ARAKI – Hamilton Gallery
November 21, 2016
27 September – 22 November 2016
13 Carlos Place
Opening Times: Tuesday – Friday 10am – 6pm Saturdays 11am – 4pm
Further Information: +44 (0) 207 499 9493/ firstname.lastname@example.org
For the second time, Hamiltons is displaying the work of one of Japan’s most controversial and genius photographers. Exhibited are 16 pieces of Araki’s more recent work, all printed on illustrious aluminium, subtly lit and paired with playful frames which accentuate the harmonious colour palette of each image; reminiscent of Japanese lacquer work.
The oeuvre on display focuses on Araki’s professional, hedonistic obsession with Kinbaku and its ability to contain the physical purity of a woman through rope bondage whilst the beauty of their soul remains uncontainable and incorrigible.
Araki’s images are rich tapestries commenting on and criticising several corners of culture. Most vivid is the inherent disregard and disdain for Japan’s carefully censored and traditional culture built on respect and courtesy. Once understood, this kind of provocation is enjoyed as it invites you to revel in rebellion along with Araki as he pokes fun at his Japanese sensibility. To balance the mature visuals, Araki cleverly coincides nudity with nativity, in the form of plastic dinosaurs to play out tales of mythical beasts destroying the surrounding environment which also references the darker theme of destruction that war brought to Japan. Those are just some examples; less immediately obvious narratives will be rewarded to those who spend more time with each scene. It is also a treat to see Araki’s work on this scale and it makes the soft motion blur in several of the images more observable; the realness it captures, more tangible.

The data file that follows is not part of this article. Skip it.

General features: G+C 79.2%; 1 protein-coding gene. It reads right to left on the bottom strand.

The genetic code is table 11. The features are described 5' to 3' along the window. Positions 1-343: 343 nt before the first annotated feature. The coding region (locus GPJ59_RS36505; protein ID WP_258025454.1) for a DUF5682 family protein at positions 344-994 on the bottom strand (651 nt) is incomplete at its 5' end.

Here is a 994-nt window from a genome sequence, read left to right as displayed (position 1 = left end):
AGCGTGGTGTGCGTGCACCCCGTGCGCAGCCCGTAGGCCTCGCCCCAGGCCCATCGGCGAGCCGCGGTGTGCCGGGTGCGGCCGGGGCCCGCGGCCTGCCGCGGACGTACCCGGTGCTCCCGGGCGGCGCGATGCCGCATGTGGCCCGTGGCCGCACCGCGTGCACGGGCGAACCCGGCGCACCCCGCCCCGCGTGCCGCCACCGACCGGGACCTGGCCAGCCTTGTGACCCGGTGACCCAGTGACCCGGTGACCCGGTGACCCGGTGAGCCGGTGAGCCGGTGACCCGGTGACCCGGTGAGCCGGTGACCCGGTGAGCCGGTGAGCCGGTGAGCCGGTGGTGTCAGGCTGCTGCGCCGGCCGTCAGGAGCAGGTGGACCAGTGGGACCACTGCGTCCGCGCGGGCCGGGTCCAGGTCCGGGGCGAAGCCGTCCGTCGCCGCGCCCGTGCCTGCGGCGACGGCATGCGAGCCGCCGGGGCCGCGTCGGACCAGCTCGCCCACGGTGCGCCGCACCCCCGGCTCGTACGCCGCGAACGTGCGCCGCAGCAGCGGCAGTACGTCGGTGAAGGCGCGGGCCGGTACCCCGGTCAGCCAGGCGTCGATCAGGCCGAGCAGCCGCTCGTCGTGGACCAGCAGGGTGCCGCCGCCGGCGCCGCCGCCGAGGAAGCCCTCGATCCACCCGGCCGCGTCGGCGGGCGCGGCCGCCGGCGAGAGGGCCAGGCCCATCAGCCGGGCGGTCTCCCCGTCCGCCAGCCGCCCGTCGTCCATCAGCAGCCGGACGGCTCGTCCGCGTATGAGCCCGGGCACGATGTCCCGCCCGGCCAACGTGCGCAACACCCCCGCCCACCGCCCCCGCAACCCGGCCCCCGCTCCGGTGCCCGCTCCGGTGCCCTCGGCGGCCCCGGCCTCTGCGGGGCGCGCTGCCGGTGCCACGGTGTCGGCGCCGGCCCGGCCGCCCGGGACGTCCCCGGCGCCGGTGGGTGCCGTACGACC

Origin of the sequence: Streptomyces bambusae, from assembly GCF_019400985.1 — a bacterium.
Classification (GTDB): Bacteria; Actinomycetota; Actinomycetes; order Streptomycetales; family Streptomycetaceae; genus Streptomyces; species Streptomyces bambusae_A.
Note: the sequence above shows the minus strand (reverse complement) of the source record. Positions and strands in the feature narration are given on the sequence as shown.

Equally however, time spent does not hold all the answers; Araki’s ability to inspire curiosity through image play is addictive. Mystified by the street casting process that took place, I had to wonder how did such conversations go down. This level of challenge in such beautifully pure photographs is rare and paints Araki as a truly unique, uncontested figure within photography. A fine art setting may seem adverse to some of his published work, however, Araki’s mischievous and playful affect is not lost, his rebellion and autonomy is still present.
About the Author: Will Britten is currently studying at LCC (London College of Communication) for a BA in photography. He is super passionate about anything analogue and manages to completely engross himself in many different alternative processes. A true film lover and we’re lucky enough to have him part of our team.
Images: ©Nobuyoshi Araki
(From top to bottom)
Suicide in Tokyo, 1994
© Hamiltons Gallery – Gallery photos
Updated:January 15, 2017
Based on what you like:
Instant Stories. Wim Wenders’ Polaroids – The Photographers Gallery
20 OCT – 11 FEB The Photographers Gallery 16 – 18 Ramillies Street London W1F 7LW Opening Times: Mon – Sat: 10.00 – 18.00 (Please check for holiday opening times) Admission Price: Free admission before 12.00 every day Exhibition Day Pass £4 (£2.50 concessions) Advance Online Booking £2.50 Further Information: email@example.com/ +44 (0) 20 7087 […]
Illuminating India – Science Museum
Until 31st March 2018 Science Museum Exhibition Road, South Kensington, London, SW7 2DD Opening Times: 10.00–18.00 (last entry 17.15) Admission: Free For further information: 020 7942 firstname.lastname@example.org Illuminating India marks 70 years of independence this year from the British! To celebrate this occasion the Science Museum is currently holding […]
The Image as Question: An Exhibition of Evidential Photography
28th September – 26th November 2016 Michael Hoppen Gallery 3 Jubilee Place London SW3 3TD Opening Times: Mon – Fri, 9:30am – 6pm Sat, 10:30am – 5pm Admission: Free For Further information: email@example.com/+44 (0)20 7352 3649 The Image as Question: An Exhibition of Evidential photography is a visual theatre of post-documentary and artistic passion, encompassing a […]